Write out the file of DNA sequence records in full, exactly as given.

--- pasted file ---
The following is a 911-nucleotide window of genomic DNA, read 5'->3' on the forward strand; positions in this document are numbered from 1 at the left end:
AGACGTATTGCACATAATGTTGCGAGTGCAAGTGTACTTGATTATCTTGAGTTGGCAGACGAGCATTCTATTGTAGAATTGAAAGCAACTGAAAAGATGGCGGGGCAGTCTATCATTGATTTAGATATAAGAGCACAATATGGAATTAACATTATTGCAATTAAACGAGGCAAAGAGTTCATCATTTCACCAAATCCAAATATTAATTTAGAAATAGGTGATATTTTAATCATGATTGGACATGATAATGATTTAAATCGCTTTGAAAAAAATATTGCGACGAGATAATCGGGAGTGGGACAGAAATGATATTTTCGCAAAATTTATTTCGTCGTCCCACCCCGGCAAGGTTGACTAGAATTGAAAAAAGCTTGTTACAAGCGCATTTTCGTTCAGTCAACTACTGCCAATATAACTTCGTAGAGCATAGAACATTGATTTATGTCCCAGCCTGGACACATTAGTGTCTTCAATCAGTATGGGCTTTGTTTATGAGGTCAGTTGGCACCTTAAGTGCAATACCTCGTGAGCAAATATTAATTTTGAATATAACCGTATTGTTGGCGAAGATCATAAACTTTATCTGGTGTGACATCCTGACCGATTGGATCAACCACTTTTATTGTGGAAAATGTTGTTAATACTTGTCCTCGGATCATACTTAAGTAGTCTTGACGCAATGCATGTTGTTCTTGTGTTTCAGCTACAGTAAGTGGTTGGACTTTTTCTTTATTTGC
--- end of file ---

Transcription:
The following is a 911-nucleotide window of genomic DNA, read 5'->3' on the forward strand; positions in this document are numbered from 1 at the left end:
AGACGTATTGCACATAATGTTGCGAGTGCAAGTGTACTTGATTATCTTGAGTTGGCAGACGAGCATTCTATTGTAGAATTGAAAGCAACTGAAAAGATGGCGGGGCAGTCTATCATTGATTTAGATATAAGAGCACAATATGGAATTAACATTATTGCAATTAAACGAGGCAAAGAGTTCATCATTTCACCAAATCCAAATATTAATTTAGAAATAGGTGATATTTTAATCATGATTGGACATGATAATGATTTAAATCGCTTTGAAAAAAATATTGCGACGAGATAATCGGGAGTGGGACAGAAATGATATTTTCGCAAAATTTATTTCGTCGTCCCACCCCGGCAAGGTTGACTAGAATTGAAAAAAGCTTGTTACAAGCGCATTTTCGTTCAGTCAACTACTGCCAATATAACTTCGTAGAGCATAGAACATTGATTTATGTCCCAGCCTGGACACATTAGTGTCTTCAATCAGTATGGGCTTTGTTTATGAGGTCAGTTGGCACCTTAAGTGCAATACCTCGTGAGCAAATATTAATTTTGAATATAACCGTATTGTTGGCGAAGATCATAAACTTTATCTGGTGTGACATCCTGACCGATTGGATCAACCACTTTTATTGTGGAAAATGTTGTTAATACTTGTCCTCGGATCATACTTAAGTAGTCTTGACGCAATGCATGTTGTTCTTGTGTTTCAGCTACAGTAAGTGGTTGGACTTTTTCTTTATTTGC